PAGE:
Regina, Saskatchewan – Throughout her career Brooke Henderson has been on a historic timeline. At age 14 the Smiths Falls, Ontario golfer became the youngest winner ever of a women’s professional golf event, at age 15 she became the Number 1 ranked female amateur golfer in the world, and by age 17 she was a winner on the LPGA TOUR. She followed by capturing a major championship the very next year. There has been no shortage of accomplishments in her young career.
At the 2018 CP Women’s Open, at age 20, she set yet another mark by becoming the first golfer to win the Canadian National Women’s Open championship in 45 years. In an instant she became the Princess of The Prairies and the toast of Canadian sport.
She also becomes the first golfer to win the Canadian Juvenile Girls (2012/2013), Canadian Junior Girls (2012), Canadian Women’s Amateur (2013) and the Canadian Women’s Open (2018).
Long ago in interviews she spoke of LPGA dreams and among them was winning the CP Women’s Open, which she has now done in her 7th attempt, after coming so close in Ottawa last year. Multiple times she has mentioned how much it would mean to her to “hoist that trophy” at the Canadian Open and now she has done it courtesy of a 21 under par (66-66-70-65) effort at the Wascana Country Club in Regina.
Henderson held a slim one-stroke margin to begin the final day and, despite the cool and windy weather, doubled it immediately with a birdie on the first hole.
By the time she reached the turn she was two strokes afar of her competitors as a nation was held breathless in anticipation.
On a rainy back nine Henderson, alongside caddie and older sister Brittany, only gathered steam. Buoyed by the crowds deep enough to have many wondering just how many Regina residents were NOT at Wascana, Brooke gave them what they were looking for. In the process she marked off another point on her wish list as she made a flurry of birdies to close out the championship.
“To finish the way I did, with five birdies on the back nine, is really cool. I just tried to stay really focused today and not let it slip away. and you just try to make birdies and stay ahead of the crowd.”
She ended a monumental week in Regina with a four-stroke victory over Angel Yin. More significantly she became only the 2nd Canadian winner of the CP Women’s Open since the tournament was first played in 1973 when Jocelyne Bourassa turned the feat.
She capped it with a fantastic approach on the final hole where the weight of the moment really hit home.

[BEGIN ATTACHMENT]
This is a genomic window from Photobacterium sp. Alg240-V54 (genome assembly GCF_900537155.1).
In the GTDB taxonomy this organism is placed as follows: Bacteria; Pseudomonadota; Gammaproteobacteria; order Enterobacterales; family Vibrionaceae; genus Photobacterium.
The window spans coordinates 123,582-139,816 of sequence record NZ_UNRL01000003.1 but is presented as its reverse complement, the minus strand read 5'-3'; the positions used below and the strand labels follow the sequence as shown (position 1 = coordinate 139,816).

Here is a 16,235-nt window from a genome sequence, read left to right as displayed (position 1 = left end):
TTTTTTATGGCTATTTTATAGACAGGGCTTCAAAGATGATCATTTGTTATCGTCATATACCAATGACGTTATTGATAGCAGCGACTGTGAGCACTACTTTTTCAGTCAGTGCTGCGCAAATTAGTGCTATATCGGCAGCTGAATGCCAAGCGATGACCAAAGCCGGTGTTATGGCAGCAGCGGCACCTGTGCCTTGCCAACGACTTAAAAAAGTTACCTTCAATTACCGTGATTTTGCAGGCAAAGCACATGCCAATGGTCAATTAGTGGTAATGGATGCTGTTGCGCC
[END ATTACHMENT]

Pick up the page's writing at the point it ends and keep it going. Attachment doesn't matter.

“I knew I had a couple-shot lead, but I knew it wasn’t over yet. I had to hit a good shot in there. And then to hit it to three feet like that and to know that I finally did it, to hear the crowd chant my name, sing “O Canada,” to make that putt was awesome, to get to 21 and 7-under for the round, and then to have my family and my close friends and the LPGA Tour stars come out and shower me with champagne, I mean, I still have some in my ear, so it’s not that fun, but it was just so amazing. You know, walking from 17 over to 18, Alena just gave me a little fist pump, and yeah, I don’t know, it’s an amazing win, and it’s definitely a career highlight for sure.”
The winning moment…
OH CANADA! 🇨🇦❤️ pic.twitter.com/9t7gsNv03w
— LPGA (@LPGA) August 26, 2018
A Dream Come True
“This is definitely a dream come true. I dreamed of this day but never knew it would happen,” said a teary Henderson after receiving the winner’s trophy. “Winning this event, there’s tons of history. I was happy that I was able to break that long stretch without a Canadian winning on the LPGA Tour, and just to look at this trophy and read some of the names on it, it’s really incredible to be able to know that my name is going to be added there, as well.
In typical Brooke fashion, she understands this win is not only big for her, but meaningful for others as well. She lost both her grandfathers this summer, and her family, along with all the Canadians showing her support, were deep in her thoughts on Sunday.
“It’s been a really tough year, so to get this for my family and just for the whole of Canada, I’m really happy.”
And maybe, in the most Brooke-like moment of the day, the young pro ended her time at the winner’s media conference this way.
“I’m the national champion so that’s pretty cool,” she said with that smile that Canada will not be tired of for a very long time.
The only other Canadians to make the cut finished in a tie for 36th (Alena Sharp) and a share of 46th (Anne-Catherine Tanguay).